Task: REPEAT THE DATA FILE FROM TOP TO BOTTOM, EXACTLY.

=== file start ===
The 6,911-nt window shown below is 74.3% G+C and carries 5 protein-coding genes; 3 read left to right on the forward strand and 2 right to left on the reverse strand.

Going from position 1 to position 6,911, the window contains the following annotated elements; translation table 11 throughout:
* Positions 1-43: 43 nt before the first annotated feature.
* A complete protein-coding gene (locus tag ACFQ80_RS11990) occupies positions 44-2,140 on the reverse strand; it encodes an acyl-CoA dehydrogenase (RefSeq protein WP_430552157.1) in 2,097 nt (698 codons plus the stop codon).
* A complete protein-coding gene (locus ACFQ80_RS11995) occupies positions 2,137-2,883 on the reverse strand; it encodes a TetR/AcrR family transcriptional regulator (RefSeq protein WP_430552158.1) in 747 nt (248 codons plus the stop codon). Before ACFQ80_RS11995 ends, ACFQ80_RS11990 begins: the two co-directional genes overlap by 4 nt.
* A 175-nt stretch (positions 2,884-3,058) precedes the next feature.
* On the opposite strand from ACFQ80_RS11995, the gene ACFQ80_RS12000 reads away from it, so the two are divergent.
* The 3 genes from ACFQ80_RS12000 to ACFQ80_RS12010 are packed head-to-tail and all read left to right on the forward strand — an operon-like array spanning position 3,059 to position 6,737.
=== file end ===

The 6,911-nt window shown below is 74.3% G+C and carries 5 protein-coding genes; 3 read left to right on the forward strand and 2 right to left on the reverse strand.

Going from position 1 to position 6,911, the window contains the following annotated elements; translation table 11 throughout:
* Positions 1-43: 43 nt before the first annotated feature.
* A complete protein-coding gene (locus tag ACFQ80_RS11990) occupies positions 44-2,140 on the reverse strand; it encodes an acyl-CoA dehydrogenase (RefSeq protein WP_430552157.1) in 2,097 nt (698 codons plus the stop codon).
* A complete protein-coding gene (locus ACFQ80_RS11995) occupies positions 2,137-2,883 on the reverse strand; it encodes a TetR/AcrR family transcriptional regulator (RefSeq protein WP_430552158.1) in 747 nt (248 codons plus the stop codon). Before ACFQ80_RS11995 ends, ACFQ80_RS11990 begins: the two co-directional genes overlap by 4 nt.
* A 175-nt stretch (positions 2,884-3,058) precedes the next feature.
* On the opposite strand from ACFQ80_RS11995, the gene ACFQ80_RS12000 reads away from it, so the two are divergent.
* The 3 genes from ACFQ80_RS12000 to ACFQ80_RS12010 are packed head-to-tail and all read left to right on the forward strand — an operon-like array spanning position 3,059 to position 6,737.